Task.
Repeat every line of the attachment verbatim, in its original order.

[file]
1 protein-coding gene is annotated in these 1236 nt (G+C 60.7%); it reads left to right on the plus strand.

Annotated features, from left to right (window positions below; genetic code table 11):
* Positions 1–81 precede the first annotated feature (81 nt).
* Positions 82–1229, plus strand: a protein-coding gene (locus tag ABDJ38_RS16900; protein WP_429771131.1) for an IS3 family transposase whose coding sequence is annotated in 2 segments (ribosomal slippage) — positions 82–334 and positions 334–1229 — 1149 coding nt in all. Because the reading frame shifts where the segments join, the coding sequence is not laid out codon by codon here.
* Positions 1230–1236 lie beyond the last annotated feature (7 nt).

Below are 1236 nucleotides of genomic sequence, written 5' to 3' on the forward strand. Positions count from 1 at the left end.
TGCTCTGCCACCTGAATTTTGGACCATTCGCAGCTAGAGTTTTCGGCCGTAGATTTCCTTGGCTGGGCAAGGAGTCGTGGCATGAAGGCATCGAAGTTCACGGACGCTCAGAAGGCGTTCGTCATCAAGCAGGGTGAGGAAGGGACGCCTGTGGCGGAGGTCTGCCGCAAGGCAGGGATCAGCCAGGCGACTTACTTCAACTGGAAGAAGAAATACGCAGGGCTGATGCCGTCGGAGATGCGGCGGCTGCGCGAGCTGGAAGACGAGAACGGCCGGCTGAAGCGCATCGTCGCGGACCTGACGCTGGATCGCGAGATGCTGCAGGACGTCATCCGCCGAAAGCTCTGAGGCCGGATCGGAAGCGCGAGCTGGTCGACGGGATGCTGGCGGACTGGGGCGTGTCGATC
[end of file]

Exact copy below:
1 protein-coding gene is annotated in these 1236 nt (G+C 60.7%); it reads left to right on the plus strand.

Annotated features, from left to right (window positions below; genetic code table 11):
* Positions 1–81 precede the first annotated feature (81 nt).
* Positions 82–1229, plus strand: a protein-coding gene (locus tag ABDJ38_RS16900; protein WP_429771131.1) for an IS3 family transposase whose coding sequence is annotated in 2 segments (ribosomal slippage) — positions 82–334 and positions 334–1229 — 1149 coding nt in all. Because the reading frame shifts where the segments join, the coding sequence is not laid out codon by codon here.
* Positions 1230–1236 lie beyond the last annotated feature (7 nt).

Below are 1236 nucleotides of genomic sequence, written 5' to 3' on the forward strand. Positions count from 1 at the left end.
TGCTCTGCCACCTGAATTTTGGACCATTCGCAGCTAGAGTTTTCGGCCGTAGATTTCCTTGGCTGGGCAAGGAGTCGTGGCATGAAGGCATCGAAGTTCACGGACGCTCAGAAGGCGTTCGTCATCAAGCAGGGTGAGGAAGGGACGCCTGTGGCGGAGGTCTGCCGCAAGGCAGGGATCAGCCAGGCGACTTACTTCAACTGGAAGAAGAAATACGCAGGGCTGATGCCGTCGGAGATGCGGCGGCTGCGCGAGCTGGAAGACGAGAACGGCCGGCTGAAGCGCATCGTCGCGGACCTGACGCTGGATCGCGAGATGCTGCAGGACGTCATCCGCCGAAAGCTCTGAGGCCGGATCGGAAGCGCGAGCTGGTCGACGGGATGCTGGCGGACTGGGGCGTGTCGATC